There are two things we could take away from the news that Tony Romo will make $17 million a season to call football games for CBS.
One is that the pool of former player analysts is so deeply homogeneous and uninteresting that even the slightest departure—a person who can provide a whiff of genuine excitement while maintaining a firm (or, in Romo’s case, exemplary) grasp on what’s happening on the field—is worth a small fortune to a network interested in being a major player in football.
The other is that a person’s salary never gets to become the biggest salary in the history of the job title without some help from outside competition vying for their services. And, as the New York Post reported this weekend, Romo was being courted by ESPN should he have hit the broadcaster equivalent of free agency.
The latter should be far more interesting to us than salary gawking because, at least to me, it signifies ESPN’s desire to stabilize the Monday Night Football franchise in a way that they haven’t been able to since the (relative) halcyon days of Jon Gruden and Mike Tirico. Regardless of how you felt about the pair’s Applebees In House Buddy Cop Movie vibe, they were able to handle the moment. They exuded the proper gravitas. Monday Night Football felt like an event with their vocal accompaniment and less like it does today—almost like the game has caught the announcers by surprise and they’re scrambling to keep up.
Monday Night Football as a property has been through some strange trips in the woods. It’s hard to believe that during the most recent Bush presidency one could flip on prime-time weeknight football and, instead, get three hours’ worth of uncensored concussion bits from comedian Dennis Miller. There was the Tony Kornheiser experiment. Ron Jaworski. Some of it went better than others (though, for the life of me, I cannot shake a memory of Miller doing a bit about what would happen if the referees had cameras affixed to their “protective cup” areas some 20 years later and I’m still unsure if that’s a good thing or a bad thing).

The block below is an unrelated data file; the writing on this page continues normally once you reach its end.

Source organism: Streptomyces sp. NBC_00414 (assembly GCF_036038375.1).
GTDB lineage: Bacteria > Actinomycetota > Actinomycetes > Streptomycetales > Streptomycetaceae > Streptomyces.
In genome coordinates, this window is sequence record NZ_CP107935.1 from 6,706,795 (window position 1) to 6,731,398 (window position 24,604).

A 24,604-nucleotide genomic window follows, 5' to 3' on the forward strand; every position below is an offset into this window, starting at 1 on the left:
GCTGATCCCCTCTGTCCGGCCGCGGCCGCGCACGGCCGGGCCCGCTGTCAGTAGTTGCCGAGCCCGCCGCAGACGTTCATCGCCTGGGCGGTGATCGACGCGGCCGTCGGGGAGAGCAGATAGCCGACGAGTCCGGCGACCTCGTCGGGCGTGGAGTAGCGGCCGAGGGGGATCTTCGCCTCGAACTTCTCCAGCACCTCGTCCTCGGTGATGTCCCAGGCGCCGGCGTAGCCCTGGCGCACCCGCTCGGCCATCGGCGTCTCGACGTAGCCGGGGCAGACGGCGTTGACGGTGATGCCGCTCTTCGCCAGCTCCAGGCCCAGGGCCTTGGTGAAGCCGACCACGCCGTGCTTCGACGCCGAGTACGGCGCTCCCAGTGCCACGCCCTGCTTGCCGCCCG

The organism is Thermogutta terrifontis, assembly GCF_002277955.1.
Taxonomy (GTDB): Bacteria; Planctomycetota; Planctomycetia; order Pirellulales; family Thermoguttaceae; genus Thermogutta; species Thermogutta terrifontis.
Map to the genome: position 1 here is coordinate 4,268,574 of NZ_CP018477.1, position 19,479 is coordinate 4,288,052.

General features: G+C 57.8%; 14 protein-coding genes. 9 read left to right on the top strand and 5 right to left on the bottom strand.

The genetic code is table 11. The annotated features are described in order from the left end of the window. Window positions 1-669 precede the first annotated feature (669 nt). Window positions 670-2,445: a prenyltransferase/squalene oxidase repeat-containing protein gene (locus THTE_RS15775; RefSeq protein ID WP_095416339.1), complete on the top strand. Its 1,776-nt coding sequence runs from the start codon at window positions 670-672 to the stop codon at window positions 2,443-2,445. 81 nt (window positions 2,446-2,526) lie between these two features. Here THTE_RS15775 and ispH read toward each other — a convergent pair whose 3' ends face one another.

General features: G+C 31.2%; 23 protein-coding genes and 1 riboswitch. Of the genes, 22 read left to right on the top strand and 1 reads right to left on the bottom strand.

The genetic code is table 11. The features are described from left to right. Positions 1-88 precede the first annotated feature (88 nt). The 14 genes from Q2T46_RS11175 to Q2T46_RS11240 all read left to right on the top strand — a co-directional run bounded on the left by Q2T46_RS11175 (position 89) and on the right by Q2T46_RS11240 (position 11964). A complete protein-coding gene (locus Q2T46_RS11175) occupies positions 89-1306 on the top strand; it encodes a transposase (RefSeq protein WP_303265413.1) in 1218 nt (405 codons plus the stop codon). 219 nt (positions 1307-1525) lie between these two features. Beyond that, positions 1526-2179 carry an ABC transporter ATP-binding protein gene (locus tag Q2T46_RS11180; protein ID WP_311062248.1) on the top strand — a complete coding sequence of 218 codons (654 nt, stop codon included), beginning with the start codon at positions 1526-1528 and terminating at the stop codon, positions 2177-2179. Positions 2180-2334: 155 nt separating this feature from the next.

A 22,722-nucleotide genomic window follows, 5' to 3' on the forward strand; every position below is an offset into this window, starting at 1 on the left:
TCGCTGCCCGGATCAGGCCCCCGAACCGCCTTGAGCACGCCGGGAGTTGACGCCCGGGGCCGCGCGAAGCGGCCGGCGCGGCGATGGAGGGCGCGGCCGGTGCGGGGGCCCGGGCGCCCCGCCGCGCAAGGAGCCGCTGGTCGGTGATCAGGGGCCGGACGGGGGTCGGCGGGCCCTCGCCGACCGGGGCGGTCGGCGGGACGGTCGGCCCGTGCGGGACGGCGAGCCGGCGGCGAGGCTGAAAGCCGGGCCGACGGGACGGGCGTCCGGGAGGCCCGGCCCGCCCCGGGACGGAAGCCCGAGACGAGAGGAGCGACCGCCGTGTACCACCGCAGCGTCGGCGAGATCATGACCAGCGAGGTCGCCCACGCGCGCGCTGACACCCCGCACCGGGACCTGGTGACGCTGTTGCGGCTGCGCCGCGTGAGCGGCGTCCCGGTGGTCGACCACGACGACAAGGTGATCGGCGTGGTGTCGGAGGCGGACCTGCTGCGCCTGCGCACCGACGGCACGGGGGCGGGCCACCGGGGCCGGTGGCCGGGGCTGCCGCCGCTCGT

The challenge now is to find a solution with the color analyst world marred in the football equivalent of a quarterback drought. All of the good ones—Troy Aikman, Romo, Charles Davis, Cris Collinsworth—are spoken for. Going back to the figurative pipeline means experimenting and, perhaps, finding yourself cemented in the same unfavorable situation you’re in now. Leaving orbit and rekindling the days of Dennis Miller and Tony Kornheiser could yield something especially interesting and effectively combat the disparity out of sheer entertainment value, or it could do the one thing that any announcing crew, regardless of skill or likability shouldn’t do: Make people turn the television off on a product with guaranteed return.
Luckily for ESPN, they’re nowhere near such a place of desperation. We can complain about every commentary whiff and threaten to mute the broadcast. We can take to social media and rage about the fact that Commentator X said it was a bad play in real time when, upon closer inspection, the play design was actually quite good. Regardless, we will be there, Pavlovian and salivating for more. They know that.
But they also know that Romo’s surge onto the landscape again created the difference between a game that is good and a game that is better because someone is narrating the action. Their hunt to replicate that high is worth keeping an eye on.
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